|Publication number||US4023909 A|
|Application number||US 05/649,435|
|Publication date||May 17, 1977|
|Filing date||Jan 15, 1976|
|Priority date||Jan 15, 1976|
|Publication number||05649435, 649435, US 4023909 A, US 4023909A, US-A-4023909, US4023909 A, US4023909A|
|Inventors||Charles C. Ross|
|Original Assignee||The United States Of America As Represented By The Secretary Of The Navy|
|Export Citation||BiBTeX, EndNote, RefMan|
|Patent Citations (3), Referenced by (17), Classifications (10)|
|External Links: USPTO, USPTO Assignment, Espacenet|
The invention described herein may be manufactured and used by or for the Government of the United States of America for governmental purposes without the payment of any royalties thereon or therefor.
Marine scientists and photographers often need to know the transmissivity of the surrounding water, since knowing exactly what the underwater water visibility is is a parameter to be considered during many experiments. That which affects underwater visibility includes, among several things, the volume absorption coefficient a, and the small angle forward scattering coefficient s. These generally are identified as the transmissivity factor m, where:
m = e-.sup.(a+s) R ( 1)
m = transmissivity
R = path length.
Alpha is defined as
α = a + s (2)
= (-1/R)ln m (3)
and has the standard unit of meter - 1. Alphameters measure this parameter, and are used for such tasks as comparing the performance of optical systems under different water conditions, video processing to compensate for range variations, taking data for visibility prediction studies, and analysis of liquid solutions other than water.
Current methods of constructing alphameters generally use a stable light source and a photodetector whose output voltage or current is a linear function of light intensity, and, therefore, transmissivity. A logarithmic amplifier, or digital processing is used to determine α.
A null balance transmissometer has been described that develops an error voltage which drives a circular linear gradient neutral density filter in an optical path to null the error voltage. The angular position of the filter is proportional to the transmissivity. Disadvantages of this device are the difficulty of manufacturing an accurate linear gradient neutral density filter, and the processing required to obtain alpha.
The present invention is directed to providing an apparatus for comparing the absorption and scattering of light in a sample fluid with respect to a reference fluid. A means for radiating a beam of light illuminates a means for generating representative beam signals. Also provided is a means for splitting the light beam into additional first and second parallel components. The first parallel component is passed through the sample fluid and the second parallel component is transmitted through the reference fluid. In line with the parallel first and second component beams, a means transforms the components into first and second component signals. A comparing means receives the first and second component signals and a means changes the dimensions of the transmitting means when predetermined amplitude variations among the beam signals and the first and second component signals are detected by the comparing means.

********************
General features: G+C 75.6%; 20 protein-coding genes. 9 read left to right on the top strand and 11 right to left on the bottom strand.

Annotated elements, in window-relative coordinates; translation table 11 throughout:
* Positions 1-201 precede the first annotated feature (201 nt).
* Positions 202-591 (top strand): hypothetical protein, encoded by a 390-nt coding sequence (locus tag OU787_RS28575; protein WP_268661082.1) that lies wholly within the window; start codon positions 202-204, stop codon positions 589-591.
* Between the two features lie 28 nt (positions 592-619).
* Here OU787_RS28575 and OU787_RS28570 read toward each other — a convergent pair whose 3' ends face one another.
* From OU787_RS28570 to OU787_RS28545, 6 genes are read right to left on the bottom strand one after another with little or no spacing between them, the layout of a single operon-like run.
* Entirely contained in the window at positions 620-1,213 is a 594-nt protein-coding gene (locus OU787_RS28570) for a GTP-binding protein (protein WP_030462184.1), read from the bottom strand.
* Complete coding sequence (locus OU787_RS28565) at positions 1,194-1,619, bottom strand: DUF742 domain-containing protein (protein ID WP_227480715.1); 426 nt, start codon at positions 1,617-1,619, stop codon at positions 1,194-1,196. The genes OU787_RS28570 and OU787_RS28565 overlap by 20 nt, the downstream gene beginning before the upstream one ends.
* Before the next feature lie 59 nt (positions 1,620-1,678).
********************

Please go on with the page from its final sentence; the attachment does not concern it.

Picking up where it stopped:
It is an object of the invention to provide an improved alphameter.
Another object of the invention is to provide an alphameter giving a readout directly proportional to alpha and which avoids the error and complexity of logarithmic amplifiers or the time and expense of digital processing.
Still another object is to provide an alphameter employing a null balance technique independent of photodetector linearity and light source intensity.
Still another object is to provide an optical balancing element fabricated from components already well known in the state-of-the-art.
Yet another object is to provide an optical balancing element capable of being used with a variety of fluids of known optical properties to fit a given situation.
A further object is to provide an alphameter of potentially high resolution having a potentially high accuracy.
Still another object is to provide a device that automatically pressure compensates itself and is capable of being used at any orientation.
Another object of the invention is to provide an alphameter responsive to parallel beams of light which compares amplitude variations to result in a visual readout.
These and other objects of the invention will become more readily apparent from the ensuing description when taken together with the drawings.
FIG. 1 is a schematical representation of a preferred embodiment of the invention.
FIG. 2 is a representative circuit diagram of the feedback loop used for nulling.
FIG. 3 is a graph showing the signals in the feedback loop on an identical time basis.
Referring now to the drawings, a representative embodiment of the null balanced alphameter 10 is schematically depicted. A laser, or other well collimated light source 11 directs a beam at an intensity I0 toward a beam splitter 12 which splits the I0 beam into two beams having intensities k1 Io and k2 Io. A mirror 13 redirects the first beam to orient it parallel to the second beam and both beams pass through a motor driven chopper wheel 14. The cogs and spaces of the chopper wheel are as wide as the separation of the two beams at their point of incidence on the wheel. The arrangement of the cogs and spaces are such as to block the passage of one beam while the other passes through and to alternate the passage of the two beams. Thusly, the beams are gated alternately in a path 1 and a path 2 onto the surface of a lens 15, which converges them onto a photo detector 16.
Path 1 traverses a fixed path length having a dimension R1 lying between a pair of transparent windows 17 and 18. Between these windows a fluid, for example, ambient seawater, is enclosed which has an unknown alpha, α1. The intensity I1 at detector 16 which travels along path 1 is expressed:
I1 = C1 k1 Io e-.sup.α.sbsp.1R.sbsp.1(4)